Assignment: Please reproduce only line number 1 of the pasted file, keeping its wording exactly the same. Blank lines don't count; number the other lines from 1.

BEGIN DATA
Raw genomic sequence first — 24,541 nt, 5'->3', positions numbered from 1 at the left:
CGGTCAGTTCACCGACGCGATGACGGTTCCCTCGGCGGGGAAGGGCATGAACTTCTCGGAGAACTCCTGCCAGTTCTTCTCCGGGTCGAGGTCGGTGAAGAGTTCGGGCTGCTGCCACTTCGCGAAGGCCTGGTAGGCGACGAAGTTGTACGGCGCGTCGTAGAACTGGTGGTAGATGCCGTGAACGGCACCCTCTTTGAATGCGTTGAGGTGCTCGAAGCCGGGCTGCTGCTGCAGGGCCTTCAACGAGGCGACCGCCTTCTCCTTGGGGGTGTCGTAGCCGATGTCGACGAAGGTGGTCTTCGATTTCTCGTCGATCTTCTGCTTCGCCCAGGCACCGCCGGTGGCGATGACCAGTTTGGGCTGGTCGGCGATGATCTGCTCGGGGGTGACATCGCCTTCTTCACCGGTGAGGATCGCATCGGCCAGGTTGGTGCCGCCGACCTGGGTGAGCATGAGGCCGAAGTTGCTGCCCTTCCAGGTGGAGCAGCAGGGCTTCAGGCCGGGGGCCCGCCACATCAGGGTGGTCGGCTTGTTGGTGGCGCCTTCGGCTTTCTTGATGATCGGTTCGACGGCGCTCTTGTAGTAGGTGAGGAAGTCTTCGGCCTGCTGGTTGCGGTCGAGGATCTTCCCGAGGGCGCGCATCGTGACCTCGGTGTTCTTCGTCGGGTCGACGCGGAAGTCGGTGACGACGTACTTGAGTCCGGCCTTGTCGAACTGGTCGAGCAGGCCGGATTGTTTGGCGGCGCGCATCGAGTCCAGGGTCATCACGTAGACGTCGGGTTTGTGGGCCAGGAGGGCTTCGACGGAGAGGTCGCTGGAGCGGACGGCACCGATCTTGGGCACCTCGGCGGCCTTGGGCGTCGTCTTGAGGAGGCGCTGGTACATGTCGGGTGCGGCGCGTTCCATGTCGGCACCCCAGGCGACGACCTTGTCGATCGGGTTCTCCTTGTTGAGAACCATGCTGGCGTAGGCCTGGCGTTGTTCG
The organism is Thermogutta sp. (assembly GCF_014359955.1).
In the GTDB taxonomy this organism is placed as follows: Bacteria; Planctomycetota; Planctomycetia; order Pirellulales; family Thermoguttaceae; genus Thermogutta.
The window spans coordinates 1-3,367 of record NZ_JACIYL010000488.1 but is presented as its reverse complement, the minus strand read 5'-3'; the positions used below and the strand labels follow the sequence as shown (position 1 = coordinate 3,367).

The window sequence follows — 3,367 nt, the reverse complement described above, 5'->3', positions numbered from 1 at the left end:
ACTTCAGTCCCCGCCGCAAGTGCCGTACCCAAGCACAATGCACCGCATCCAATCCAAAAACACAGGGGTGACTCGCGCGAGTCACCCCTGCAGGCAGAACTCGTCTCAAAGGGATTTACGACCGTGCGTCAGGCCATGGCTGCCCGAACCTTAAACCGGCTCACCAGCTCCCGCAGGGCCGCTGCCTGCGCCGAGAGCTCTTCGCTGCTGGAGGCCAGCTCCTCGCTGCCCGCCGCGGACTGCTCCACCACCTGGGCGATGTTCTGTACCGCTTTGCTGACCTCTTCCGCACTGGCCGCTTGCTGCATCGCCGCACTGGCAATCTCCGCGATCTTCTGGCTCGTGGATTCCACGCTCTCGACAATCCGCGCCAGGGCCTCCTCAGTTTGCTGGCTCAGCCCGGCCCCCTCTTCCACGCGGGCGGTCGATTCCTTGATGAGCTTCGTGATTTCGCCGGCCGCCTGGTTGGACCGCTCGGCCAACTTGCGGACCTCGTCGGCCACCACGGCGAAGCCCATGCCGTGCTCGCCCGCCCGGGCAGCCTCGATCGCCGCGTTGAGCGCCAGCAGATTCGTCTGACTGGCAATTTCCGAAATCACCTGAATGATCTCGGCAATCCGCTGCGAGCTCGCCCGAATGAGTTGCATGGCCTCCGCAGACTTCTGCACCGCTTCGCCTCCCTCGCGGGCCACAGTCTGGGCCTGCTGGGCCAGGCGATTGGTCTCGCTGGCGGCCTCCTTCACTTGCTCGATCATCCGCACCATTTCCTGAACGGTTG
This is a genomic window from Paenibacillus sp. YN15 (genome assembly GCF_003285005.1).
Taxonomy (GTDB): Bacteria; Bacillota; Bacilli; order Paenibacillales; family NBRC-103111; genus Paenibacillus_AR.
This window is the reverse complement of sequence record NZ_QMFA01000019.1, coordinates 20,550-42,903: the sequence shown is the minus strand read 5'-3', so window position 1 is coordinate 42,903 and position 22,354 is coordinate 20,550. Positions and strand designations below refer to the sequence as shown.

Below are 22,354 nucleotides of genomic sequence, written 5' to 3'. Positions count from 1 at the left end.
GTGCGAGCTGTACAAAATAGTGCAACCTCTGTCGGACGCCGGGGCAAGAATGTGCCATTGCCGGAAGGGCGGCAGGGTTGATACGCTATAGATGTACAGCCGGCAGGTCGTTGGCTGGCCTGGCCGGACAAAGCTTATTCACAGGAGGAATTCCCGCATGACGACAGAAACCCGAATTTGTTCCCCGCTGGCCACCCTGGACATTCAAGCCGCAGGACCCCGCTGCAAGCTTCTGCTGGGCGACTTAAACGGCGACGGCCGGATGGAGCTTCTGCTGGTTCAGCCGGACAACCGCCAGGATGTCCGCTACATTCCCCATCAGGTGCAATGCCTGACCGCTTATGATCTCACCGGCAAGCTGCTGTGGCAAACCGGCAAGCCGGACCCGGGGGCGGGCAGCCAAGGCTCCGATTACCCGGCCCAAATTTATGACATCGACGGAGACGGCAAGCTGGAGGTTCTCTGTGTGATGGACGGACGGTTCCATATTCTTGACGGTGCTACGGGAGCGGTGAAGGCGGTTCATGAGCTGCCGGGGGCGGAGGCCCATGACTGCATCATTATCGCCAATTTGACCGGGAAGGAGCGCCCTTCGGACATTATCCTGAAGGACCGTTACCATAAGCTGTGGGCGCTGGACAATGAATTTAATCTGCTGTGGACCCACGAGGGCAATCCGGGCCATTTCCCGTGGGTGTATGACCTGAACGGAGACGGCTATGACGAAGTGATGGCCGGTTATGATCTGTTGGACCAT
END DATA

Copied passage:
Raw genomic sequence first — 24,541 nt, 5'->3', positions numbered from 1 at the left: